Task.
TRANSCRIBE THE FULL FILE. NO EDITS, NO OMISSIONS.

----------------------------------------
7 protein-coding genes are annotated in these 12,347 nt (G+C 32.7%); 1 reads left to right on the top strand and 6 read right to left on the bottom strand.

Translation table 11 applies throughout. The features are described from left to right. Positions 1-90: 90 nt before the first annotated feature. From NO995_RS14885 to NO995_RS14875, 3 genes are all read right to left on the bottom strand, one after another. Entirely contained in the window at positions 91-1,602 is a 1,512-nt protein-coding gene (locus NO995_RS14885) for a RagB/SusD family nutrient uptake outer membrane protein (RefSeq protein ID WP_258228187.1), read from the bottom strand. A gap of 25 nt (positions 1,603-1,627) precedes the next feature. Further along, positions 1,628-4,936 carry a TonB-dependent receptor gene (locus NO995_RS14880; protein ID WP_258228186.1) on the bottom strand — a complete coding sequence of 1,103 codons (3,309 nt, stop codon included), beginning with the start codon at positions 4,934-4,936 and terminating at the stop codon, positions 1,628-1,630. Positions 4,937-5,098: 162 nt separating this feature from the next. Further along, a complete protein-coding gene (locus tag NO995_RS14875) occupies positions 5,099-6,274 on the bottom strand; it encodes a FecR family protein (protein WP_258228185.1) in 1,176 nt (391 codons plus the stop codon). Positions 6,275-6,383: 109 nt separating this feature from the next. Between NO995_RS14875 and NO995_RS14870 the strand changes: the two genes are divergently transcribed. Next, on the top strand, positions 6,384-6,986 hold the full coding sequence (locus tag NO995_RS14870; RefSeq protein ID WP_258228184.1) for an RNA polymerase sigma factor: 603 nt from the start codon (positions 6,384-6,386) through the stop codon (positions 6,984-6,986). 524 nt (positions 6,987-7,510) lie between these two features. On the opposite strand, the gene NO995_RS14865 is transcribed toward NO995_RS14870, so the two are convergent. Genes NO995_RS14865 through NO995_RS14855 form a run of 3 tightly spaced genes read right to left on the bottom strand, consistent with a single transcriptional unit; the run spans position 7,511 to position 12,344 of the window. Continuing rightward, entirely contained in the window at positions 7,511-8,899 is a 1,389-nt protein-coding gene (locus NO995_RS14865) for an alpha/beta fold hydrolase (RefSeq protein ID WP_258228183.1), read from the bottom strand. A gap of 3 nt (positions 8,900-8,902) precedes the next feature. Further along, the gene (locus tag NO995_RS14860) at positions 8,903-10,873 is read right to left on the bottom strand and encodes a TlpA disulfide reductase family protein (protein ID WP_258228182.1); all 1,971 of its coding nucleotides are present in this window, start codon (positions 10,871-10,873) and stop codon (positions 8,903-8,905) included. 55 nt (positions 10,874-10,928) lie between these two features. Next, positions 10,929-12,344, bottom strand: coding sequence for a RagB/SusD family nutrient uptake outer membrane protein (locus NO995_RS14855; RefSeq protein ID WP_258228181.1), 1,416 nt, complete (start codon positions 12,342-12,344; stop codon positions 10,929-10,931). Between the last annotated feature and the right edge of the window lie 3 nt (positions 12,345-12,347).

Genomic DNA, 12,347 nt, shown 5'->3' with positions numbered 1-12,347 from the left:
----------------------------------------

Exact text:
7 protein-coding genes are annotated in these 12,347 nt (G+C 32.7%); 1 reads left to right on the top strand and 6 read right to left on the bottom strand.

Translation table 11 applies throughout. The features are described from left to right. Positions 1-90: 90 nt before the first annotated feature. From NO995_RS14885 to NO995_RS14875, 3 genes are all read right to left on the bottom strand, one after another. Entirely contained in the window at positions 91-1,602 is a 1,512-nt protein-coding gene (locus NO995_RS14885) for a RagB/SusD family nutrient uptake outer membrane protein (RefSeq protein ID WP_258228187.1), read from the bottom strand. A gap of 25 nt (positions 1,603-1,627) precedes the next feature. Further along, positions 1,628-4,936 carry a TonB-dependent receptor gene (locus NO995_RS14880; protein ID WP_258228186.1) on the bottom strand — a complete coding sequence of 1,103 codons (3,309 nt, stop codon included), beginning with the start codon at positions 4,934-4,936 and terminating at the stop codon, positions 1,628-1,630. Positions 4,937-5,098: 162 nt separating this feature from the next. Further along, a complete protein-coding gene (locus tag NO995_RS14875) occupies positions 5,099-6,274 on the bottom strand; it encodes a FecR family protein (protein WP_258228185.1) in 1,176 nt (391 codons plus the stop codon). Positions 6,275-6,383: 109 nt separating this feature from the next. Between NO995_RS14875 and NO995_RS14870 the strand changes: the two genes are divergently transcribed. Next, on the top strand, positions 6,384-6,986 hold the full coding sequence (locus tag NO995_RS14870; RefSeq protein ID WP_258228184.1) for an RNA polymerase sigma factor: 603 nt from the start codon (positions 6,384-6,386) through the stop codon (positions 6,984-6,986). 524 nt (positions 6,987-7,510) lie between these two features. On the opposite strand, the gene NO995_RS14865 is transcribed toward NO995_RS14870, so the two are convergent. Genes NO995_RS14865 through NO995_RS14855 form a run of 3 tightly spaced genes read right to left on the bottom strand, consistent with a single transcriptional unit; the run spans position 7,511 to position 12,344 of the window. Continuing rightward, entirely contained in the window at positions 7,511-8,899 is a 1,389-nt protein-coding gene (locus NO995_RS14865) for an alpha/beta fold hydrolase (RefSeq protein ID WP_258228183.1), read from the bottom strand. A gap of 3 nt (positions 8,900-8,902) precedes the next feature. Further along, the gene (locus tag NO995_RS14860) at positions 8,903-10,873 is read right to left on the bottom strand and encodes a TlpA disulfide reductase family protein (protein ID WP_258228182.1); all 1,971 of its coding nucleotides are present in this window, start codon (positions 10,871-10,873) and stop codon (positions 8,903-8,905) included. 55 nt (positions 10,874-10,928) lie between these two features. Next, positions 10,929-12,344, bottom strand: coding sequence for a RagB/SusD family nutrient uptake outer membrane protein (locus NO995_RS14855; RefSeq protein ID WP_258228181.1), 1,416 nt, complete (start codon positions 12,342-12,344; stop codon positions 10,929-10,931). Between the last annotated feature and the right edge of the window lie 3 nt (positions 12,345-12,347).

Genomic DNA, 12,347 nt, shown 5'->3' with positions numbered 1-12,347 from the left: